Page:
Sunday, January 3, 2010

The S Word

In the latest issue of National Review (12/31/09) a series of essays profiles four influential Progressives (Richard Ely, John Dewey, Oliver Wendell Holmes, Herbert Croly) and examines how their ideas helped shape current liberal thinking. The piece on Dewey quotes him as follows.

“The greatest handicap from which special measures favored by the Socialists suffer,” Dewey declared, “is that they are advanced by the Socialist party as Socialism. The prejudice against the name may be a regrettable prejudice but its influence is so powerful that it is much more reasonable to imagine all but the most dogmatic Socialists joining a new party than to imagine any considerable part of the American people going over to them.”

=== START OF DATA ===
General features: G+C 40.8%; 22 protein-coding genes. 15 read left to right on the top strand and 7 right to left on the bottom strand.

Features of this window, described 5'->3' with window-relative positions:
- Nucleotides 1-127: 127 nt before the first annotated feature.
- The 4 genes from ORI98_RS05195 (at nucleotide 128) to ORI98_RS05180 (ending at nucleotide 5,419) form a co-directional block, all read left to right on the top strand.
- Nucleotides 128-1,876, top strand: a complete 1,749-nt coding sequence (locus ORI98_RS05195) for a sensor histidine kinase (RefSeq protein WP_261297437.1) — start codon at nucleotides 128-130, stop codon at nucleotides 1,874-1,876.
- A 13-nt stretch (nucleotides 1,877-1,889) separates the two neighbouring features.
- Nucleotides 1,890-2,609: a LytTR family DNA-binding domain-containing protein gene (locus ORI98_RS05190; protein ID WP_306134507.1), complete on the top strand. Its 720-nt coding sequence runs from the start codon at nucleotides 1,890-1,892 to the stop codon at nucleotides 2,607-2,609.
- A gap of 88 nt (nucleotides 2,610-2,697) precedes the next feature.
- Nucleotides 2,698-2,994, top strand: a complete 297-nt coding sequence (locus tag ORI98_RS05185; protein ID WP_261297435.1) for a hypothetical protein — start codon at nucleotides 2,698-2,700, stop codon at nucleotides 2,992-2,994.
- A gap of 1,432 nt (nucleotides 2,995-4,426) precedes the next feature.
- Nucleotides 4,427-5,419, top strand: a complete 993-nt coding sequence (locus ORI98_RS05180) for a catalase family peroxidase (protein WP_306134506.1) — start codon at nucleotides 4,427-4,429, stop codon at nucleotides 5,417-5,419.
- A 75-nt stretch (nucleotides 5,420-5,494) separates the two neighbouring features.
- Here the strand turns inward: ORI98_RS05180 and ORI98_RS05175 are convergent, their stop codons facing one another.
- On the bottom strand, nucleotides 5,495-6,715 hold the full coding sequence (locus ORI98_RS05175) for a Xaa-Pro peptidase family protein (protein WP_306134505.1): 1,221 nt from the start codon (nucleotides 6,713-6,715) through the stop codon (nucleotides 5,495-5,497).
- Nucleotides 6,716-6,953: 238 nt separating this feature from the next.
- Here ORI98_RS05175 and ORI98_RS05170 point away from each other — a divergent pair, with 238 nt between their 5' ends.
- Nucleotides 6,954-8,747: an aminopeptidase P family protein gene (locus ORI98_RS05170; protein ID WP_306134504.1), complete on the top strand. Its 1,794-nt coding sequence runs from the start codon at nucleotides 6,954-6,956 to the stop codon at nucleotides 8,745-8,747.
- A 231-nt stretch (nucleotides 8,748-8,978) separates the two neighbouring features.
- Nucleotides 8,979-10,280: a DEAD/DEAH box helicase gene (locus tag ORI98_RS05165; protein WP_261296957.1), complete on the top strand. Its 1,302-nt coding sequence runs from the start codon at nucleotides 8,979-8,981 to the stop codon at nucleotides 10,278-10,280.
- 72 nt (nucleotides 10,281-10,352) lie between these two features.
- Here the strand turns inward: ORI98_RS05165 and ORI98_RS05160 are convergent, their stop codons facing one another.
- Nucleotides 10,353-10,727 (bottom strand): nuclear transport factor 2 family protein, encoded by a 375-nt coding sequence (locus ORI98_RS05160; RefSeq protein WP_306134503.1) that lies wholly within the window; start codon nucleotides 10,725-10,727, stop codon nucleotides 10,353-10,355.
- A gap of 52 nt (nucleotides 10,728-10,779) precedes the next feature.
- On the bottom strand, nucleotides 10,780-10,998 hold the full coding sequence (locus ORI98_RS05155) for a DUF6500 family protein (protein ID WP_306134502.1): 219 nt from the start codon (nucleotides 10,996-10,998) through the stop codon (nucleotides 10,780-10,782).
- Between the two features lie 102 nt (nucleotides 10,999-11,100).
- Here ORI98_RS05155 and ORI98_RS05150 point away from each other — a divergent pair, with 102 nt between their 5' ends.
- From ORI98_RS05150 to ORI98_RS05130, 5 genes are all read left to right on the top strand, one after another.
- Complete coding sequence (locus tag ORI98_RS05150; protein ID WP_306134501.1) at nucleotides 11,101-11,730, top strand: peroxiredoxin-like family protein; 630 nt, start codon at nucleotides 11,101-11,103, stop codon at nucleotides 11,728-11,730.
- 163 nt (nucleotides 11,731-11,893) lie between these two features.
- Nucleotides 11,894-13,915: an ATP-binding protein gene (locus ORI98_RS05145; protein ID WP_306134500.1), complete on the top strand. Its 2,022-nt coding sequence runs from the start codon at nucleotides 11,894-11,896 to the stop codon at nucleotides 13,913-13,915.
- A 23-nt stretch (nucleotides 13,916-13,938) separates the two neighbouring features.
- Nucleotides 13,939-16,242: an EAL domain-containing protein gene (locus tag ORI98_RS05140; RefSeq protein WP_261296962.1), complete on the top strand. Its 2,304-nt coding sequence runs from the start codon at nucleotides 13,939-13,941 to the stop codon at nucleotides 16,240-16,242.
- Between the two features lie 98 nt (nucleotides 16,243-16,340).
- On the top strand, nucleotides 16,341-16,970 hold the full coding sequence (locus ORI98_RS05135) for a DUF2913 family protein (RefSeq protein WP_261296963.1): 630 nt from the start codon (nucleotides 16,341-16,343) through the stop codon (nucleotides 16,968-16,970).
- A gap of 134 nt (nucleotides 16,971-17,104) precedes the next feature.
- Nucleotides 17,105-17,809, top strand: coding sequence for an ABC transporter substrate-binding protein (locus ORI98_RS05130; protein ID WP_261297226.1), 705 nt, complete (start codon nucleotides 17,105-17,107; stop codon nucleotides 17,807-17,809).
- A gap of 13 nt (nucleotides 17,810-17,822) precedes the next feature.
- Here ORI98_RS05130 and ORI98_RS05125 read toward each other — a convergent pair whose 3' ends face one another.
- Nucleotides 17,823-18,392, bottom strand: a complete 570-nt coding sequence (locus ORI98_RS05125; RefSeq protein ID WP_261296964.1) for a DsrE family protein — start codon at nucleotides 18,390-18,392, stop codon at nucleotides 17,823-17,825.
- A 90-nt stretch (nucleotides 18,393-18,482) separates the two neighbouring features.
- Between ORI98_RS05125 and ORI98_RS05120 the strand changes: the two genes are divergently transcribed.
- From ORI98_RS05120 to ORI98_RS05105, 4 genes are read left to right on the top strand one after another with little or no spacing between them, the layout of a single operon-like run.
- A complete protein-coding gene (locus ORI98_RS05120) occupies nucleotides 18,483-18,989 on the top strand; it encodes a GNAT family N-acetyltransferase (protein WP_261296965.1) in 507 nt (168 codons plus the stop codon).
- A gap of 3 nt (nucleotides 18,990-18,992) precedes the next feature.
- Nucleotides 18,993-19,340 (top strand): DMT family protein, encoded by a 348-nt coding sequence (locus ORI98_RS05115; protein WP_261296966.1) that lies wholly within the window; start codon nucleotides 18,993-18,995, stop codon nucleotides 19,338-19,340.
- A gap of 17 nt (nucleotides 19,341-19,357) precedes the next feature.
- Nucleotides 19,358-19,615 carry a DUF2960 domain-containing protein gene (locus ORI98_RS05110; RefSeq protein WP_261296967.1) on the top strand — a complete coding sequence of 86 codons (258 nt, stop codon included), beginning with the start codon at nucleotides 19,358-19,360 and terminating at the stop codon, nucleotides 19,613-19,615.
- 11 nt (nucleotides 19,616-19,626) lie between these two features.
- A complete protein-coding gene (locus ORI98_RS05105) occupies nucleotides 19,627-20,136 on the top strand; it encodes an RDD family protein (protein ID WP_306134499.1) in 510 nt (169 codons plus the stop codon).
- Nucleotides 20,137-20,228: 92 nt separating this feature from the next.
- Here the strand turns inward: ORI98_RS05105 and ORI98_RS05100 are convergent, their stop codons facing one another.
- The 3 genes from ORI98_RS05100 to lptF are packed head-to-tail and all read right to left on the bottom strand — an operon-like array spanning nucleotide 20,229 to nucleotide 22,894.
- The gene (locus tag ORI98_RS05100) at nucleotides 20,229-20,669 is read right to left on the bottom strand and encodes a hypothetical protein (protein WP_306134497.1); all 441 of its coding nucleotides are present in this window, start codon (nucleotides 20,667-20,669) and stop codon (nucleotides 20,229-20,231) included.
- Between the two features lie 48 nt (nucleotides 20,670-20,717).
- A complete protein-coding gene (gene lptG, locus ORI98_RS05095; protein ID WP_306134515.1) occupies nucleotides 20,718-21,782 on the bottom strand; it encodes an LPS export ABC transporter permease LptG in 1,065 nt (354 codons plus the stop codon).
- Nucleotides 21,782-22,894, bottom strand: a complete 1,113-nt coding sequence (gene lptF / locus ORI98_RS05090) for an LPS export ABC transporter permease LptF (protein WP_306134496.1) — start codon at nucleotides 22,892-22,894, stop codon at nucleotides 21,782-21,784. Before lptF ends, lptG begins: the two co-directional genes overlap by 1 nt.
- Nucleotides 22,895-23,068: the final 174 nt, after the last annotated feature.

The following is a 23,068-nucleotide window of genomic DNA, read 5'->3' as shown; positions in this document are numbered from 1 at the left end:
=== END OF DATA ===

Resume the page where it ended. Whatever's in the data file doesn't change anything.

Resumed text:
One of the best kept secrets of the Democratic Party is their allegiance to core Socialist principles. They are restrained from openly naming their ideology by admonitions like Dewey's (and others). To the extent that they're prevented from implementing Socialist programs we can thank our Constitution and tradition of individual liberty. However, both of these protections are gradually wearing away under the Democrats' relentless assaults. Thus the unconstitutionality of the current proposed health insurance mandate will likely prove not to be an impediment to its enactment.

Apparently Vermont Senator Bernie Sanders never got the memo and calls himself a Socialist. But all the most powerful Democratic politicians, Nancy Pelosi, Barney Frank, Harry Reid, Barbara Boxer, Charles Rangel, Henry Waxman, Chuck Schumer, Christopher Dodd, Patrick Leahy, Hillary Clinton, Barack Obama, et al, subscribe to the same ideology as Sanders and seek to advance the same agenda.

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